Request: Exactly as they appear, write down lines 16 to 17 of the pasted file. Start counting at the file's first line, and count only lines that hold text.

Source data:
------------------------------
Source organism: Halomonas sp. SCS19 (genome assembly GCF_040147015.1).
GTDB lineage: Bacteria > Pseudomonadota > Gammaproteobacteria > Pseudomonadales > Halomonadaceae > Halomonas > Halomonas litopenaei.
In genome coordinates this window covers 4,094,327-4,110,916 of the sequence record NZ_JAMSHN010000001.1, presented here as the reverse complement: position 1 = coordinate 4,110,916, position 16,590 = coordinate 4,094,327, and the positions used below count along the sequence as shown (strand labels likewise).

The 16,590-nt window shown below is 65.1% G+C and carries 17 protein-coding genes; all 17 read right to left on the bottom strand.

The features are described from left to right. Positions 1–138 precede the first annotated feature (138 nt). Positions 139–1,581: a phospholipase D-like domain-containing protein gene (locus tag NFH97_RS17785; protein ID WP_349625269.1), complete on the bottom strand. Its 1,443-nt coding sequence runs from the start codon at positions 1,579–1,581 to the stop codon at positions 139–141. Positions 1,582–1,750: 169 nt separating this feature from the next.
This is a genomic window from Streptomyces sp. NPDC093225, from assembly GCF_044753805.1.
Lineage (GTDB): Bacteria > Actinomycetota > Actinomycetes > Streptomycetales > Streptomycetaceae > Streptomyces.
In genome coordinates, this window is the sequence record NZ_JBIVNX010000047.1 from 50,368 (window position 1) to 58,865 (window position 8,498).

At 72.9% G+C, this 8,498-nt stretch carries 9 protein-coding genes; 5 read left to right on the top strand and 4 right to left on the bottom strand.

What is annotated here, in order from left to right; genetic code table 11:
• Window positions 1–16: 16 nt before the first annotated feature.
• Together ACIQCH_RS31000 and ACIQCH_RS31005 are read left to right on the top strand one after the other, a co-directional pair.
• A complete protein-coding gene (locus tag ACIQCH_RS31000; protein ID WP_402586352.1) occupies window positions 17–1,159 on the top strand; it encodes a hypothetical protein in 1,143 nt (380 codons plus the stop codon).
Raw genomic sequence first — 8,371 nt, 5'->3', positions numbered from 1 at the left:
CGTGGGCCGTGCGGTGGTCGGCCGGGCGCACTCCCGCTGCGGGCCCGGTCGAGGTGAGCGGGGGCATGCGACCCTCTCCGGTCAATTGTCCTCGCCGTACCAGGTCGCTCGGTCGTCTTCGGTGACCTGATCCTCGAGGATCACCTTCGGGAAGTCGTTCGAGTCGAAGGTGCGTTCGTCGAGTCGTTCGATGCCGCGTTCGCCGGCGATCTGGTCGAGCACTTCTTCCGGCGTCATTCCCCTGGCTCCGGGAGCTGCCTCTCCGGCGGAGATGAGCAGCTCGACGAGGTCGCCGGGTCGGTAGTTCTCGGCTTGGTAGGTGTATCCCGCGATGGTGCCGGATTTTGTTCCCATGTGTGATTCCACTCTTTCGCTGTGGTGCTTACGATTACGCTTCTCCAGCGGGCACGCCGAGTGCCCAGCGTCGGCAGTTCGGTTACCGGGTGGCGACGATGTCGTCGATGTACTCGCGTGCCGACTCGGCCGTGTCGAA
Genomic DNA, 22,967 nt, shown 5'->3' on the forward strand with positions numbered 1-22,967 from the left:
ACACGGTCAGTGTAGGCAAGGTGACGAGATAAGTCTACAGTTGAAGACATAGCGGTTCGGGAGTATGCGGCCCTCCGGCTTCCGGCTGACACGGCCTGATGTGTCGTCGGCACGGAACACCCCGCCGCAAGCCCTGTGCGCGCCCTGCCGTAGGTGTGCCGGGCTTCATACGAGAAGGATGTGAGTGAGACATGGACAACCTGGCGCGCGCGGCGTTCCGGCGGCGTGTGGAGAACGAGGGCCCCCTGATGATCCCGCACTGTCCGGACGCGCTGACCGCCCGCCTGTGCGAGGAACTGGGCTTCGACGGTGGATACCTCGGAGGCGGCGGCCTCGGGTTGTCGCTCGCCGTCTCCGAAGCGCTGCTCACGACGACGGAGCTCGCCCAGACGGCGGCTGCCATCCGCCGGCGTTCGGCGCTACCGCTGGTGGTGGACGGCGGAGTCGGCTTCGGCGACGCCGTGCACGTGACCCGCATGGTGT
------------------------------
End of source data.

Genomic DNA, 22,967 nt, shown 5'->3' on the forward strand with positions numbered 1-22,967 from the left:
ACACGGTCAGTGTAGGCAAGGTGACGAGATAAGTCTACAGTTGAAGACATAGCGGTTCGGGAGTATGCGGCCCTCCGGCTTCCGGCTGACACGGCCTGATGTGTCGTCGGCACGGAACACCCCGCCGCAAGCCCTGTGCGCGCCCTGCCGTAGGTGTGCCGGGCTTCATACGAGAAGGATGTGAGTGAGACATGGACAACCTGGCGCGCGCGGCGTTCCGGCGGCGTGTGGAGAACGAGGGCCCCCTGATGATCCCGCACTGTCCGGACGCGCTGACCGCCCGCCTGTGCGAGGAACTGGGCTTCGACGGTGGATACCTCGGAGGCGGCGGCCTCGGGTTGTCGCTCGCCGTCTCCGAAGCGCTGCTCACGACGACGGAGCTCGCCCAGACGGCGGCTGCCATCCGCCGGCGTTCGGCGCTACCGCTGGTGGTGGACGGCGGAGTCGGCTTCGGCGACGCCGTGCACGTGACCCGCATGGTGT